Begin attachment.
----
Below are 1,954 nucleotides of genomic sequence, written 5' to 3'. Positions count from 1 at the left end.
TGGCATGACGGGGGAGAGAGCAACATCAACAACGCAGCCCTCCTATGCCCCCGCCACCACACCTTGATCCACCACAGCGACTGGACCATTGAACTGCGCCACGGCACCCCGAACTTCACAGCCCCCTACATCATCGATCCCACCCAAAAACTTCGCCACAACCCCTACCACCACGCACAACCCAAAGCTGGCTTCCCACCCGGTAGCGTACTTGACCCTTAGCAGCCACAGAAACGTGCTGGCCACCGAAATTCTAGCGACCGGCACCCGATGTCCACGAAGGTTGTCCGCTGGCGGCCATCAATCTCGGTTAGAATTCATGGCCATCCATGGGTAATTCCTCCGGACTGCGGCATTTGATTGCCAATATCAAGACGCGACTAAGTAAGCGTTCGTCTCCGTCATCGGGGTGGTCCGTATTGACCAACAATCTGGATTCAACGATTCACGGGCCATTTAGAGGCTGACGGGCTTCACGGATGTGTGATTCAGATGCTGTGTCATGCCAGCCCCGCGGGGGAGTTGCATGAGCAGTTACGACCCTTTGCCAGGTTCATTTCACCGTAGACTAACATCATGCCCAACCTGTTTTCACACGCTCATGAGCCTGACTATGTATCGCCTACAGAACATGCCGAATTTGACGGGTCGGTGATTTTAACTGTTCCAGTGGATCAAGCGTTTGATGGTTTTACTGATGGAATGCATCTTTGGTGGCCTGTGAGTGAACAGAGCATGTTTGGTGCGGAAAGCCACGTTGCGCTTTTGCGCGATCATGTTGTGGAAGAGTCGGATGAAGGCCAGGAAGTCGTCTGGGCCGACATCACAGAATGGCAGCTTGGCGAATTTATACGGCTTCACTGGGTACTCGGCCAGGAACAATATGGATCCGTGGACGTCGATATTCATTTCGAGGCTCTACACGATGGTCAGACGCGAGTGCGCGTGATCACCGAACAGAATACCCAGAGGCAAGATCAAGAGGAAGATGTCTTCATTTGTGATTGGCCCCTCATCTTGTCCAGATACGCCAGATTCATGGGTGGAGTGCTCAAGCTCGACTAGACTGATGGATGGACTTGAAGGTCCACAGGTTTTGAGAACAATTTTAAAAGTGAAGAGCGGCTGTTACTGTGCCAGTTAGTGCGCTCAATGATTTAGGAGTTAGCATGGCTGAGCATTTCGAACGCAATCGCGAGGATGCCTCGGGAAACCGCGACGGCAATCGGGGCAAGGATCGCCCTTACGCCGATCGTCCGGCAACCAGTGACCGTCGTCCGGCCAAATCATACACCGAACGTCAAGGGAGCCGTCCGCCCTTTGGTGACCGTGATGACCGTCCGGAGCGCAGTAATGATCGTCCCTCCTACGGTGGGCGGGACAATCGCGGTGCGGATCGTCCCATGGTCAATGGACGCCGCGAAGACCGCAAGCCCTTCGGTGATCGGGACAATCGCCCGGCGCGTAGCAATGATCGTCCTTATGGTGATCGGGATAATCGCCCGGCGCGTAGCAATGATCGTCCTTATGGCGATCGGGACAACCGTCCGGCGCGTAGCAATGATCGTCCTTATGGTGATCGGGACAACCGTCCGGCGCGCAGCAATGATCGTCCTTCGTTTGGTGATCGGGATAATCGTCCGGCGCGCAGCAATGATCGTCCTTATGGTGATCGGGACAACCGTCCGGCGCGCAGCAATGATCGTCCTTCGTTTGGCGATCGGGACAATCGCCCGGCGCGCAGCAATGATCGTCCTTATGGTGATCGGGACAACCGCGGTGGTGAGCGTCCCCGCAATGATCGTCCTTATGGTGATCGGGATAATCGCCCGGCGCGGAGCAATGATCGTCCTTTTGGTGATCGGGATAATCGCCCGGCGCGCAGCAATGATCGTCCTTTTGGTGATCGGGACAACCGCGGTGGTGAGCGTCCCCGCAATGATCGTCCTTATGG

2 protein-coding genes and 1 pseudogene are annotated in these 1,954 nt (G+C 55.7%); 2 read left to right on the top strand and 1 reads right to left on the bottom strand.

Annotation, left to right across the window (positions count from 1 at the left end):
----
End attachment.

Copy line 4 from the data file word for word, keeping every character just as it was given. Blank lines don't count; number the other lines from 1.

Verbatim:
Annotation, left to right across the window (positions count from 1 at the left end):